New bill aims to limit children’s exposure to glyphosate herbicides
Published: April 6, 2019
Category: Glyphosate/Pesticides, The Organic & Non-GMO Report Newsletter
Legislation to dramatically restrict exposure to glyphosate was introduced in Congress in March, in response to the toxic chemical appearing in children’s breakfast foods.
Rep. Rosa DeLauro put forth the Keep Food Safe from Glyphosate Act, a three-pronged bill intended to protect consumers. The bill would: 1) prohibit pre-harvest spraying of glyphosate on oats; 2) restore the permissible level of glyphosate residue from its current 30 ppm level to its original level of 0.1 ppm; and 3) require the USDA to regularly test fruits, vegetables, and other children’s foods for glyphosate residues.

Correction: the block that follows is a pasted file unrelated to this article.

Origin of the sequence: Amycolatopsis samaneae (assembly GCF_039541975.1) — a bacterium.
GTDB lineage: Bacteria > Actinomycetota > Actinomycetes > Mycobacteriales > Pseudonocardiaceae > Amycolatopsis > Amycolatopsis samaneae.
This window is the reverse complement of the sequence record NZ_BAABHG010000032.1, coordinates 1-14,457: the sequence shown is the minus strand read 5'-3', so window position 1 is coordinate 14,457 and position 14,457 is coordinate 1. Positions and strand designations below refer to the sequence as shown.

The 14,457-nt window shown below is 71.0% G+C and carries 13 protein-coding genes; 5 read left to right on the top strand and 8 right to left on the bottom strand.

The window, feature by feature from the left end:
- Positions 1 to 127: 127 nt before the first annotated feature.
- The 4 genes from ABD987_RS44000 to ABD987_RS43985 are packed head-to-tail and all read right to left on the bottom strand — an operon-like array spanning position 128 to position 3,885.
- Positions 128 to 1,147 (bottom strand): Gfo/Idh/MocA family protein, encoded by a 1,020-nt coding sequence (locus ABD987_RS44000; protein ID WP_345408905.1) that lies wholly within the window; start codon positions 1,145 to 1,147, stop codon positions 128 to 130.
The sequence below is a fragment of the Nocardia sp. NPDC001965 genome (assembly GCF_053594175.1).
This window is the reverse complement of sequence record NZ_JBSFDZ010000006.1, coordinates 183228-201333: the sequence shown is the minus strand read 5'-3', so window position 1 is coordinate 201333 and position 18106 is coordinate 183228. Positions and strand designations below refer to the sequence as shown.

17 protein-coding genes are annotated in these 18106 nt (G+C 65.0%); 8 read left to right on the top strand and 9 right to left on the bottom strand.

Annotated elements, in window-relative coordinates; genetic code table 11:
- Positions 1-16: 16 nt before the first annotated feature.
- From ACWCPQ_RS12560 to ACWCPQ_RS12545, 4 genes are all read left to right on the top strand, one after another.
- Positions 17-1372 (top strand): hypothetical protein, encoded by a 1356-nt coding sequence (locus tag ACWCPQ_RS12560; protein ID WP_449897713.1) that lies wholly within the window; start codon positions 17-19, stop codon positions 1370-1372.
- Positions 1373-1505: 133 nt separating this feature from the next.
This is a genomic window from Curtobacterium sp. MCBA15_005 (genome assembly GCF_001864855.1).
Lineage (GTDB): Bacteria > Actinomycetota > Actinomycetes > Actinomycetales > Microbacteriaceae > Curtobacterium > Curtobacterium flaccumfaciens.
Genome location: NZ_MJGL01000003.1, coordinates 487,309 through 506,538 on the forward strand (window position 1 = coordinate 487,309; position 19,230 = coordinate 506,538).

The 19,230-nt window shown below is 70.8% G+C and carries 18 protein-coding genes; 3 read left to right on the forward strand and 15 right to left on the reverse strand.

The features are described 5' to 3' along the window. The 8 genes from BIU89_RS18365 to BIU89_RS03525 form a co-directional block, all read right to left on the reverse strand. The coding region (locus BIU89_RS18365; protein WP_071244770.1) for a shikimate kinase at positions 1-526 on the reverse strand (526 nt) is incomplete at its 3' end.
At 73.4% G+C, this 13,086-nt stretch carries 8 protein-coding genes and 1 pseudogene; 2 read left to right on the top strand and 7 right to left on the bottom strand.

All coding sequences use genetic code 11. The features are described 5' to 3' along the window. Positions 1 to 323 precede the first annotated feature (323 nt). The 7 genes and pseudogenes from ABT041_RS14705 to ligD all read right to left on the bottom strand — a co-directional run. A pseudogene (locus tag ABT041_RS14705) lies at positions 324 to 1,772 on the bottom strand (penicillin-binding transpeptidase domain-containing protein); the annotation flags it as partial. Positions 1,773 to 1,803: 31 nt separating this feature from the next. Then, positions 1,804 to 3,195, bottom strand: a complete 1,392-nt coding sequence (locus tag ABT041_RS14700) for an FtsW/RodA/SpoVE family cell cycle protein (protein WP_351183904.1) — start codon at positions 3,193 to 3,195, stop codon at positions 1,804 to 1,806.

The Environmental Protection Agency increased the permissible level to 30 ppm to help Canadian oat farmers—with pressure from agrochemical producers. Not surprisingly, unsafe glyphosate levels were showing up in Cheerios and Quaker Oatmeal.
“We know farmers can harvest oats without glyphosate, and to protect kids’ health, this needlessly risky practice must stop,” said Colin O’Neil of Environmental Working Group.
In September 2018, MegaFood, Ben & Jerry’s, Stonyfield Farm, MOM’s Organic Market, Nature’s Path, and other natural retailers petitioned EPA to limit residues and halt pre-harvest drying.
“It is shocking that USDA’s annual pesticide residue survey fails to include the most widely used pesticide in America,” O’Neil said.
Source: Sustainable Pulse
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